If the disciplic succession could be broken (and it was) just prior to the start of Kali-yuga, how much more so, after Çréla Prabhupäda left us, could it break down and either be lost or on the verge of being lost? The fanatics in both “ISKCON” and Rittvik never acknowledge the obvious answer to this question. They refuse to even confront it, instead opting for versions of ecclesiology:
“Çré Jéva Gosvämé advises that one not accept a spiritual master in terms of hereditary or customary social and ecclesiastical conventions. One should simply try to find a genuinely qualified spiritual master for actual advancement in spiritual understanding.”
“ISKCON” dogma differs from Rittvik dogma in many ways, but there is little value to be gained by going into all of those details. Instead, we can secure far more transcendental merit by understanding the root cause of their dogmatic arrangements. Neo-Mutt, to its (limited) credit, does not engage in ecclesiastical conventions or ecclesiology--at least, not directly. It is comprised of wild-card gurus who run their own shows in different parts of the world, i.e., there is no systematic or compelling hierarchy underpinning their loose confederation, and there is no government body regulating any of them.
“ISKCON” contends that it far more bona fide than the Gouòéya Mutt, because it has maintained an apparently cohesive governing body throughout the whole of its manifestation, whereas the weak governing body of the Mutt split via schism in less than a year after the disappearance of the Äcärya in 1937. What is the value of this contention? Even though technically it may be accurate, the vitiated G.B.C. has created immeasurable havoc to the transcendental cause of Kåñëa consciousness for the last four decades, at least since 1978.
Rittvik tries to form its own G.B.C. or ecclesiastical convention—especially in one of its schismatic branches, the I.R.M.--but such a shadow governing body has no influence whatsoever in or on “ISKCON.” It simply further demonstrates that these two cults specialize in their own forms of priestcraft, in which each tries to out-perform the other based upon superficial measuring sticks. We are advised to avoid both of them and recognize the (somewhat subtle) fact that both have tried to overcompensate for a doubt: They each know (but try to forget) that no viable initiation arrangement or system was made readily available—institutionally or otherwise--after Çréla Prabhupäda left us.
Neither institutional guru nor institutional sannyäsa produce genuine Kåñëa conscious results. Instead, institutionally dependent gurus and sannyäsés create an embarrassing fraud in the name of renunciation, and they are unable to speak out against the reign of priestcraft that dominates their cult. This inability to lodge any kind of effective protest is, in no small part, due to their lack of emphasis on becoming learned men, i.e., simply pushing the sales of books, without knowing what is inside of them, is a farce.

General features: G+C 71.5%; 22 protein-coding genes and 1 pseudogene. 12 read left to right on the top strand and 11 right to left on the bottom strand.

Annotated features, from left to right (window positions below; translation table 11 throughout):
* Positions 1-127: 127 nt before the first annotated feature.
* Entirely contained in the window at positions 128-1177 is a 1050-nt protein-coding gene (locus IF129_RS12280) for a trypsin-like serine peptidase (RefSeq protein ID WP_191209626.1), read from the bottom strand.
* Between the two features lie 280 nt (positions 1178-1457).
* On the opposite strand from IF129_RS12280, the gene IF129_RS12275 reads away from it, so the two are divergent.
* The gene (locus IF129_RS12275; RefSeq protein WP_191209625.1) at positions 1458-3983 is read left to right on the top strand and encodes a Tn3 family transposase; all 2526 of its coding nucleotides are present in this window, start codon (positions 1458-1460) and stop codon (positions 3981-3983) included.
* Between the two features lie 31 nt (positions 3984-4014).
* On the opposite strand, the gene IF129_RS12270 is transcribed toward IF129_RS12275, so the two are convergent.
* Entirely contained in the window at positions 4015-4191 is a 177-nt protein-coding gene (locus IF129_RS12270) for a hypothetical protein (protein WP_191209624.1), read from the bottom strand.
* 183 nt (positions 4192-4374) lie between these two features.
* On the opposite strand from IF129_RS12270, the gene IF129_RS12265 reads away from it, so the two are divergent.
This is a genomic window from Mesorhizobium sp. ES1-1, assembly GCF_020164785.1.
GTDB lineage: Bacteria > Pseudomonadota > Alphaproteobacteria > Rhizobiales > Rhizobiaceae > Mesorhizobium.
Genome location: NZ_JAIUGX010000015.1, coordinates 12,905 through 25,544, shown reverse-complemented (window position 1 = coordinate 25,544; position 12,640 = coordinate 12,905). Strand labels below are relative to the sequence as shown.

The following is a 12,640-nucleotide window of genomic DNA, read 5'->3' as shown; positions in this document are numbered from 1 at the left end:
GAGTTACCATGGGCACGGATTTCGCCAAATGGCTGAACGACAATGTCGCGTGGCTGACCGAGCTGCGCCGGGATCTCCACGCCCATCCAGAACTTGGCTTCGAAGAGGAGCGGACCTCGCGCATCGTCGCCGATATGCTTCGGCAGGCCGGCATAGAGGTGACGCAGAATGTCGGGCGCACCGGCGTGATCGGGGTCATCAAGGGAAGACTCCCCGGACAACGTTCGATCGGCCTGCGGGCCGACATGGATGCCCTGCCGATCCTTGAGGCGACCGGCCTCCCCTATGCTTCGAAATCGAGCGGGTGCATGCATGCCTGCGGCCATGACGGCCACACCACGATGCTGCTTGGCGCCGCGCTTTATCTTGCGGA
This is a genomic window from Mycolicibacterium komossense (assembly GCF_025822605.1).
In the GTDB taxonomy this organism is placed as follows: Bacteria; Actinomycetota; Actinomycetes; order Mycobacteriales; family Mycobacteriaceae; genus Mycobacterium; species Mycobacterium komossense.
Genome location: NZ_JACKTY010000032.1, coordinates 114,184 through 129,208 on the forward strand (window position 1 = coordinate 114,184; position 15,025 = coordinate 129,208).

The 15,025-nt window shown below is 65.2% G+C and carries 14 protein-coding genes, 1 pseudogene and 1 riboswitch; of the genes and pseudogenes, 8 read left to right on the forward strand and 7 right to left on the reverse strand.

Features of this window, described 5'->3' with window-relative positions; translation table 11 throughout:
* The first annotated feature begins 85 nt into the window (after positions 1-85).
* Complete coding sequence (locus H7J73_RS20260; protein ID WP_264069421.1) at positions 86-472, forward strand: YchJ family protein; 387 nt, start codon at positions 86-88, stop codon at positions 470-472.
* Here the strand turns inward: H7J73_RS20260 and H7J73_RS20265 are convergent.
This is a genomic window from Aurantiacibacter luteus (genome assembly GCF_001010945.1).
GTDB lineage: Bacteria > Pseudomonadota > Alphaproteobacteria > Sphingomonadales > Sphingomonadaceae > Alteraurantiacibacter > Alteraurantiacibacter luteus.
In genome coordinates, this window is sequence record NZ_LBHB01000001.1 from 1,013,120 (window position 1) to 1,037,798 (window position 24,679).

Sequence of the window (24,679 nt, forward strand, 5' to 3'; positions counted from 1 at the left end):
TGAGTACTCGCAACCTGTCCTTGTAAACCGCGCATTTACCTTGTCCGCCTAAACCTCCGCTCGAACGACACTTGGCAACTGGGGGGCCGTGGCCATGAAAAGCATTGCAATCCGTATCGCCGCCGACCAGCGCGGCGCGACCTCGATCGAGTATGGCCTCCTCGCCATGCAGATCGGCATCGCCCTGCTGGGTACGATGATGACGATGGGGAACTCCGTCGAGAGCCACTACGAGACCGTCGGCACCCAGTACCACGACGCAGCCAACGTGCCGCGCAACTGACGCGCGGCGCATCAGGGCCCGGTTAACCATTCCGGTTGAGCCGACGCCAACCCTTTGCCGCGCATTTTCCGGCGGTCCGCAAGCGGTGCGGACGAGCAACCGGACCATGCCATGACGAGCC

Perfect knowledge is required in order for love of God to emerge within oneself; without perfect knowledge, fanaticism will be the certain result. It is the fanatics who create an atmosphere of continuous conflict, not those devotees who expose all of this inebriation. As false personality defends itself on the individual level, priestcraft does the same thing on the institutional. The only way to control these two dragons of darkness (“ISKCON” and Rittvik) is to shine light upon them, and that is what you are now receiving, hopefully to advantage.
Be strongly encouraged not seek out Kåñëa consciousness in the form of an imitation school (“ISKCON”) or a wrong school (Rittvik). These are apa-sampradäyas, and they cannot help you in spiritual life. Their peculiar brands of priestcraft go with the flow of Western, Kali-yuga “religion,” but that kind of consciousness always remains sunk in the mire of mäyä. There are still real spiritual and devotional groups functioning in this world, and you are invited to search them out, recognize them, and accept an invitation to join with them in order to progress, slowly but surely, on the path of liberation.
OM TAT SAT
Quotes from the books of His Divine Grace A.C. Bhaktivedanta Swami Prabhupada are copyright by the Bhaktivedanta Book Trust